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Wikileaks releases trove of CIA director’s emails

Wikileaks has released a number of professional emails of current CIA director John Brennan, after they were hacked out of his AOL account by a hacker who in some cases is cited as being just 13 years old. Supposedly he gained access to the account through social engineering weaker accounts with other providers, before working his way up to the email account in question.

Although a personal account, some of the information contained within was secretive, as Brennan had forwarded emails to it from his CIA work account.

The emails include Brennan’s SF86, a form that he had to fill out to gain his current position and containing a lot of detailed information about the man, including close family members and their contact information and even reveals unknown parts of his professional history.

Brennan seen here being sworn in as CIA director in 2013. Source: Wikimedia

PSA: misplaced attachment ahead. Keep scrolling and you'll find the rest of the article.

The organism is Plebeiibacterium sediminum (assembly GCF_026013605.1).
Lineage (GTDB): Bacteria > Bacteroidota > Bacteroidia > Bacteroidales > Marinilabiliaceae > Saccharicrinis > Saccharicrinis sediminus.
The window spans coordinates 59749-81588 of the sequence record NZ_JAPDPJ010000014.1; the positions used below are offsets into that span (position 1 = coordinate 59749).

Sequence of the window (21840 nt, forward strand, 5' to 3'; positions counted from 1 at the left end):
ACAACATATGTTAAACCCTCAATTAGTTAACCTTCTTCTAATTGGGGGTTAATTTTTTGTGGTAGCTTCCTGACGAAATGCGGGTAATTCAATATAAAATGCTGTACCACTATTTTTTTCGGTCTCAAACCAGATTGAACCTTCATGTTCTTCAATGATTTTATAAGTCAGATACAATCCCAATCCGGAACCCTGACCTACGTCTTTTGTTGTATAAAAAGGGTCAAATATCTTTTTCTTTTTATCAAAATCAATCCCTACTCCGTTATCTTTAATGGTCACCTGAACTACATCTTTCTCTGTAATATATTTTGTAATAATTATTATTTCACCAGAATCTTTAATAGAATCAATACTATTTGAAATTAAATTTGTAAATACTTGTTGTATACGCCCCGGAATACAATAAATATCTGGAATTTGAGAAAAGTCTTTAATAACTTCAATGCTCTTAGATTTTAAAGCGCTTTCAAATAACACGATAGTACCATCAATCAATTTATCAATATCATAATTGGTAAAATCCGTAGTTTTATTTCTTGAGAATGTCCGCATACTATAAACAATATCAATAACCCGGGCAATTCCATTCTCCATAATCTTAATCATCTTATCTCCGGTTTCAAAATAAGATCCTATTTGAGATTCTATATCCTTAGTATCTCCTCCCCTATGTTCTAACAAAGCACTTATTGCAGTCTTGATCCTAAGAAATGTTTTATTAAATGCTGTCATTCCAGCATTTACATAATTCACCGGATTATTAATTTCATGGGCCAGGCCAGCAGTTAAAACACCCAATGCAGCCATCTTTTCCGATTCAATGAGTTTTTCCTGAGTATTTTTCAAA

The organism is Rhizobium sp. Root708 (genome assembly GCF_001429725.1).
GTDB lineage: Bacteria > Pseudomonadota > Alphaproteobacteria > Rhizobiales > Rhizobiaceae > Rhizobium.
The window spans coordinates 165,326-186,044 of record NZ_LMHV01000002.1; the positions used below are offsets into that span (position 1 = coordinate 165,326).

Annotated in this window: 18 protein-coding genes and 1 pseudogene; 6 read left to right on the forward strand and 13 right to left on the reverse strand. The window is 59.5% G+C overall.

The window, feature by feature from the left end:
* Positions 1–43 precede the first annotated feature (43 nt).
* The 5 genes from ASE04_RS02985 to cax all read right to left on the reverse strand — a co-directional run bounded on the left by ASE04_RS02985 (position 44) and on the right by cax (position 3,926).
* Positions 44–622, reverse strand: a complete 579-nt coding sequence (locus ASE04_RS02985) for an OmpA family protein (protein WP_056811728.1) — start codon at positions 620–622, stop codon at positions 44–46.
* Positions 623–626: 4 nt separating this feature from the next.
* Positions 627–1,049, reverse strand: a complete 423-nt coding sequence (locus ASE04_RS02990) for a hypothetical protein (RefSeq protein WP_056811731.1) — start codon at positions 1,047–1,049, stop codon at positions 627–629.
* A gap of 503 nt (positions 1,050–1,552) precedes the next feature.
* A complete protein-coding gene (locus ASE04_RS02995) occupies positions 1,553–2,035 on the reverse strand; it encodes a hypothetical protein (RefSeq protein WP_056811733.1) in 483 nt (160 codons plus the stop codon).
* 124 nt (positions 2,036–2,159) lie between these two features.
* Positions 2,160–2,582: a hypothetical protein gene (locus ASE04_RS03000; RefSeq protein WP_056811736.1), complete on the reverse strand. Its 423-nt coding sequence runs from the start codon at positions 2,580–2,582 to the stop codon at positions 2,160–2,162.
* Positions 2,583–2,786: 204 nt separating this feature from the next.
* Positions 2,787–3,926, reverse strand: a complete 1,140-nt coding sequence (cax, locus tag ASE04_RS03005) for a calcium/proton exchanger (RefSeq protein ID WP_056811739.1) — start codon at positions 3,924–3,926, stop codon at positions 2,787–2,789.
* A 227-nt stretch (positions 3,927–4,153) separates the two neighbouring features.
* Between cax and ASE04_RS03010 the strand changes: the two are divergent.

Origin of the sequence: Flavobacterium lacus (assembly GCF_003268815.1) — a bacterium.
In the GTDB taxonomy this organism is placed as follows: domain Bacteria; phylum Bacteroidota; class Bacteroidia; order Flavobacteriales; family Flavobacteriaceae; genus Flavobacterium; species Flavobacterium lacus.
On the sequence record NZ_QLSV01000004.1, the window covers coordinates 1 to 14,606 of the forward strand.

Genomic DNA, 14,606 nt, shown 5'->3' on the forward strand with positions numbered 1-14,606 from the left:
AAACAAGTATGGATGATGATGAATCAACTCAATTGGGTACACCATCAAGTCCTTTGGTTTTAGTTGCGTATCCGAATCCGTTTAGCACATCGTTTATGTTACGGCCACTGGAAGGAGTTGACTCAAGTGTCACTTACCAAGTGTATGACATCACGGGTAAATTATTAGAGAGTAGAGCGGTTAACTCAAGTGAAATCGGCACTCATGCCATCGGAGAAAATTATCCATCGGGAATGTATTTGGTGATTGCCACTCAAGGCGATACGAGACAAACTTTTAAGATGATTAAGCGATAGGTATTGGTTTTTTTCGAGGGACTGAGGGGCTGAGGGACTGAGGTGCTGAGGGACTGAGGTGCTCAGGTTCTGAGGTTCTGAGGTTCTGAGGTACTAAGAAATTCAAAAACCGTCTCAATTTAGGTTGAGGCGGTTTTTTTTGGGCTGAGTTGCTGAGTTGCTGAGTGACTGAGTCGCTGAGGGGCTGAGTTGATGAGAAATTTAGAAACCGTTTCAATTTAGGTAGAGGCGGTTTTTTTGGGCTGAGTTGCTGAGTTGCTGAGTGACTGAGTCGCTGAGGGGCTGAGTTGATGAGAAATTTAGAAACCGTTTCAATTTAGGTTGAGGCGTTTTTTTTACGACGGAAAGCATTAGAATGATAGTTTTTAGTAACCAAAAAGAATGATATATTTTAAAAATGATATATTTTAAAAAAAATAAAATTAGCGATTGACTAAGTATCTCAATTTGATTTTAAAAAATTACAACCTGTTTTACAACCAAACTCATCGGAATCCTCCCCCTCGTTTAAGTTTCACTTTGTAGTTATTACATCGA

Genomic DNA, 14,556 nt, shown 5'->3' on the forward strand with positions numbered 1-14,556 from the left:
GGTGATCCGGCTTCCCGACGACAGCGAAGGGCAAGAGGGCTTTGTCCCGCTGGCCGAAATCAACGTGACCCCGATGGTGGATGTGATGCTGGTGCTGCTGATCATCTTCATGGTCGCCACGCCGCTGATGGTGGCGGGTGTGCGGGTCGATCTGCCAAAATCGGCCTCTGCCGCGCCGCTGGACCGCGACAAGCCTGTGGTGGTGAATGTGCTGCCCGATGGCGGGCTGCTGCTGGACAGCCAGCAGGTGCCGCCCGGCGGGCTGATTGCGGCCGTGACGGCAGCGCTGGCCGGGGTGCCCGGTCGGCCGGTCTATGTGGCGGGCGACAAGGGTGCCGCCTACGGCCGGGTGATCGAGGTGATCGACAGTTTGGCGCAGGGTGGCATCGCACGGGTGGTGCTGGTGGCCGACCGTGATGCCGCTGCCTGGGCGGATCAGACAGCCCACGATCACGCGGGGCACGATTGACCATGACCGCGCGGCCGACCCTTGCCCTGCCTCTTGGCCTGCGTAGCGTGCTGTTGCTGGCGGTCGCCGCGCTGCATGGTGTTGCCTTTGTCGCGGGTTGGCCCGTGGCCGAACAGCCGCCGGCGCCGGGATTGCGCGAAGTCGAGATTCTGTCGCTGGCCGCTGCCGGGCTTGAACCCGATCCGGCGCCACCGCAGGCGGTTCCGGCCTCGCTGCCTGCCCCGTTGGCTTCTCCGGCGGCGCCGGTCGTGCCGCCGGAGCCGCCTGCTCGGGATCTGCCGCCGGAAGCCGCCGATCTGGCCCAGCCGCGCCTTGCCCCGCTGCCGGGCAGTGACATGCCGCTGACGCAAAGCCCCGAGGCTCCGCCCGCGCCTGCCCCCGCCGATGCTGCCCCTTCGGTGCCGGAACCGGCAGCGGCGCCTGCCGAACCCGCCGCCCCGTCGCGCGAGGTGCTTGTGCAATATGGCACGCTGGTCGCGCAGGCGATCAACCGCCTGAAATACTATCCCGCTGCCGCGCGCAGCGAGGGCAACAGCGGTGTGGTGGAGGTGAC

It, like the other documents Wikileaks has unveiled so far, date from the latter parts of the last decade, during the transitionary period between and shortly after the presidential handover to Barack Obama. Some of the others include references to torture, whereby it is discussed how to make “future interrogation methods “compliant” and “legal”,” as well as a specific list of which methods would be considered illegal.

These include no forced nudity, beatings, electric shock, waterboarding, mock executions, or deprivation from food or water.

As the NYT points out, there isn’t anything too damning or revealing in the documents. Brennan’s past use of drugs and alcohol is pedestrian and there are no references to him being fired or curtailed for actions within his high-ranking positions. However this is likely to be just the tip of the iceberg, as Wikileaks and the hacker responsible are planning to release more documents in the coming days.

For his part, Brennan has condemned the hack, painting it as “malicious.”

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KitGuru Says: If anything, this just further highlights how easy it is – especially it seems, among older generations – to make security slip ups in the digital world. 

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